Sample Business Studies Paper on PepsiCo


Pepsi Cola Company was first established by Caleb Bradham in 1893 under small scale production. The company was registered in 1902 and later incorporated in 1919. However, with the increased competition from the Coca-Cola Company, the organisation became bankrupt in 1931 and sold some of its recipes to other firms in the industry. Under the leadership of Alfred Steele, the company later stated its operation in 1952 and adopted a different strategy of doing business that would enable an increase in its overall sales to 40% (PepsiCo, 2017). In 1965, the firm merged with Frito-Lay Inc. which was a snack making company in the United States and had substantial market control.  The new corporation, PepsiCo, later purchased businesses including the Pizza Hut Inc., Taco bell Inc. and Kentucky Fried Chicken Corp (KFC) that increased the market control of the company (PepsiCo, 2017). Additionally, PepsiCo acquired Dole Juice brand and Tropicana in 1998 and later in 2001 merged with Quaker Oats Company.

Subsidiaries and Strategic Business Units

With the increase in activity and the level of competitiveness, the company has increased its operational base to enable ease of product distribution. Some of the strategic business units of the organization include Taco Bell, Pizza Hut, Frito Lay, Lipton tea brands, KFC and Mountain dew. The business units operate as separate entities with each of them having its objectives, mission, managers, resources, competitors and marketing plan (PepsiCo, 2017). Moreover, the company has over 1000 subsidiaries all over the continent that help in marketing and distribution of different products.

Scope of Business

With the diversified portfolio and the strategic markets the company has a variety of goods that increase its market base. The company’s mix of products consists of 53% foods and 47% beverage products. Globally, the current products are estimated to generate an average of $1.8 billion annually from the retail sales (PepsiCo, 2017). Some of the products include Mirinda, Duke, mug root beer, Pepsi jazz, Diet Pepsi, Pepsi jazz strawberry and cream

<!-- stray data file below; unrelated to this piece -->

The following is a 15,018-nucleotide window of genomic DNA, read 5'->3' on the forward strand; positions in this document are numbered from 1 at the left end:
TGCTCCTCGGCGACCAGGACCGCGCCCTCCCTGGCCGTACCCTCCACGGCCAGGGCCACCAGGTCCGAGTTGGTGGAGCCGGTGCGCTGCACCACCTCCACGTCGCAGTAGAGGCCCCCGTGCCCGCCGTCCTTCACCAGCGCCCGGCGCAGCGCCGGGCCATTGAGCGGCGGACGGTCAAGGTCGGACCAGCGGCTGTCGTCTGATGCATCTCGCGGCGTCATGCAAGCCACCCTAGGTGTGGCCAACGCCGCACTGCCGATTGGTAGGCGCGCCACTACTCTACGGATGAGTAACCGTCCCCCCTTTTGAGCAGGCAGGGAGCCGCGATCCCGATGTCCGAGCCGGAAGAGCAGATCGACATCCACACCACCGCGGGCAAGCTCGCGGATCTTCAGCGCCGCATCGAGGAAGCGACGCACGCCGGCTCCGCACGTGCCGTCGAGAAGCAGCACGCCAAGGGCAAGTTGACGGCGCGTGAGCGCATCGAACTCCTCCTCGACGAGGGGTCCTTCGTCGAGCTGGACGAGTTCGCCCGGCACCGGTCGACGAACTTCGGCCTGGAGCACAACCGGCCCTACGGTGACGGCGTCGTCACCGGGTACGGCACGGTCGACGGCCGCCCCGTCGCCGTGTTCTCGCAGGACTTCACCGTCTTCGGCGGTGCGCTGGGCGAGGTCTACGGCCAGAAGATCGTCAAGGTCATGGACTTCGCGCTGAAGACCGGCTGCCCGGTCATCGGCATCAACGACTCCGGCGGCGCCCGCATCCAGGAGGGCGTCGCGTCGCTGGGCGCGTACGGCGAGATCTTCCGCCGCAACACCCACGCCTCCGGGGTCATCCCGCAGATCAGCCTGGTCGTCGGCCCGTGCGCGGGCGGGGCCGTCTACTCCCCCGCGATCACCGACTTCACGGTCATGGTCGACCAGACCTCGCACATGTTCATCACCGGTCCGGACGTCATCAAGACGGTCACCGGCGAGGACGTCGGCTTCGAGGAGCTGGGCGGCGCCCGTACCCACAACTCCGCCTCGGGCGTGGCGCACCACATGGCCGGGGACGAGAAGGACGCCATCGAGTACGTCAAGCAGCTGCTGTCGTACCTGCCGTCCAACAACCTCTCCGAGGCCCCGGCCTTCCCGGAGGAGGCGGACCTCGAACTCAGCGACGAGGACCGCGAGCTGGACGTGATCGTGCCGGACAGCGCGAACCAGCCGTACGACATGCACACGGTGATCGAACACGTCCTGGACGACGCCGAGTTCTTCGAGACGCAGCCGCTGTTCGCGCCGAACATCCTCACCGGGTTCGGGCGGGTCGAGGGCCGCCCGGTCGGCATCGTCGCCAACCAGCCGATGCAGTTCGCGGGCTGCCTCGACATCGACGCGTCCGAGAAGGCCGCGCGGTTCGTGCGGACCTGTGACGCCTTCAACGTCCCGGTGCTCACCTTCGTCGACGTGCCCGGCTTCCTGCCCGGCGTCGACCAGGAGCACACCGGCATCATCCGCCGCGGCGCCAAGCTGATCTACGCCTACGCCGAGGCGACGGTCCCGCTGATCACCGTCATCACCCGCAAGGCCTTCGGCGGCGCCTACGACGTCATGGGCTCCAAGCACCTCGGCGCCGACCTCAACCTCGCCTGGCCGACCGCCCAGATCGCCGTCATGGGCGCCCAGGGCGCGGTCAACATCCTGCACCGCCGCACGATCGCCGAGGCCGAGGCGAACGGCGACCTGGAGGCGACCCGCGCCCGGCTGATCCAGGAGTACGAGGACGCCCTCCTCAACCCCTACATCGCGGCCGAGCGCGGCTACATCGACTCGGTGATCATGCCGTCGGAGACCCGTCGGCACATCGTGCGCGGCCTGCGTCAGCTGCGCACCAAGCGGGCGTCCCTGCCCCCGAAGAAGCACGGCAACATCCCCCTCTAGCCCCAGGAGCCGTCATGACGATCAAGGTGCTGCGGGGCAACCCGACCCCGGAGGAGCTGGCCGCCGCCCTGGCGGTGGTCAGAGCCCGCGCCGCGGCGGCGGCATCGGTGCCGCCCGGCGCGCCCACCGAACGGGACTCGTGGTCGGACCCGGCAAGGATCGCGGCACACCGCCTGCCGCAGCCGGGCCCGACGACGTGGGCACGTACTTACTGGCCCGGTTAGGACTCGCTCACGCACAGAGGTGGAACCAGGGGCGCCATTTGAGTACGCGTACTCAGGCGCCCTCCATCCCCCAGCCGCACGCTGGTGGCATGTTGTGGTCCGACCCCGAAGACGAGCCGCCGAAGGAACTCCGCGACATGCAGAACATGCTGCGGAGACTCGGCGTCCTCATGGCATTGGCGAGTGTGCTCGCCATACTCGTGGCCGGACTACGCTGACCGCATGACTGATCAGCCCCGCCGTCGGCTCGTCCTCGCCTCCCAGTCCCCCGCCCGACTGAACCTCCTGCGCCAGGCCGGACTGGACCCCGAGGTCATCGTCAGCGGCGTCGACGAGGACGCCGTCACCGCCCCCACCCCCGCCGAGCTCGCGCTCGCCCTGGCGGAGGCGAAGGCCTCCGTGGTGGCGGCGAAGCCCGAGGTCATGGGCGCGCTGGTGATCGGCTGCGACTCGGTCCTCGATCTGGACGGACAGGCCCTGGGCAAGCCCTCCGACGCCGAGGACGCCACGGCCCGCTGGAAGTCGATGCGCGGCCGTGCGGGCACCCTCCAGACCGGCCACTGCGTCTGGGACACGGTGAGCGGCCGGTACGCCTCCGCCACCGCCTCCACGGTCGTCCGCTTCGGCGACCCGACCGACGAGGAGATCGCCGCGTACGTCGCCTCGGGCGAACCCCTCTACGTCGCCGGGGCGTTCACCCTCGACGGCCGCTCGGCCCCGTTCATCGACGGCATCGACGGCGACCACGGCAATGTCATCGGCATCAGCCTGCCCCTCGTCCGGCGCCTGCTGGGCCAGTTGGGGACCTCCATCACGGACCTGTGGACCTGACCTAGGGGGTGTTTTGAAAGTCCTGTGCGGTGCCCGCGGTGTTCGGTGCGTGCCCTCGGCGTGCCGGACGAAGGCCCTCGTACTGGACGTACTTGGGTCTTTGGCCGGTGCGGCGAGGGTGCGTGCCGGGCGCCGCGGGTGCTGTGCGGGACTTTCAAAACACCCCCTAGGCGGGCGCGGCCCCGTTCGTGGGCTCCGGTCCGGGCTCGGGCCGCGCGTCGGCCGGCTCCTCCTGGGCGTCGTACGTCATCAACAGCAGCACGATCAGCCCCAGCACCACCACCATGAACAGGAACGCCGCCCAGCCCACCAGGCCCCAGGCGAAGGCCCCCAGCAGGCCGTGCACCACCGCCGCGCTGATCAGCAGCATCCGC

Scope of Market Distribution

The range of operations of the company has been growing over the years and that has forced the company to adopt different strategies. Notably, the structure of the firm has shifted drastically as a result of their global expansion. As of 2006, the company had six main divisions including Frito-Lay north America, North America beverages, and the Quaker foods North America, Europe, Latin America, sub-Saharan Africa and in the middle east. Additionally, the financial statements of the organization in 2015 indicated that 73% of PepsiCo’s revenues came from the south and North America, 17% from the Sub Saharan Africa and Europe while 10% from the Middle East and Asia (PepsiCo, 2017). Also, the company has employed over 263000 people in more than 50 countries around the world. With the high number of employees and more than 1000 subsidiaries around the globe, PepsiCo is one of the leading international companies that have over the years revolutionized the dynamics of international businesses.

Leadership and Management Structure

PepsiCo’s organizational structure has been reform several times of over the last two decades to address the dynamics of the market conditions. The business thus has adopted different leadership strategies that would enable it to expand its corporate structure and limit decisional errors in management. These strategies are also a manifest of how the company can use its structure to enhance international growth and its competitiveness in the market. PepsiCo’s organizational structure is divided into market divisions, global hierarchy, and functional corporate groups that enable the firm to increase operational efficiency and accountability (PepsiCo, 2017).


PepsiCo (2017). Our History – Retrieved 13 September 2017, from

PepsiCo (2017) PepsiCo Announces New Global Structure and Leadership to Drive Continued Growth. (2017). Retrieved 13 September 2017, from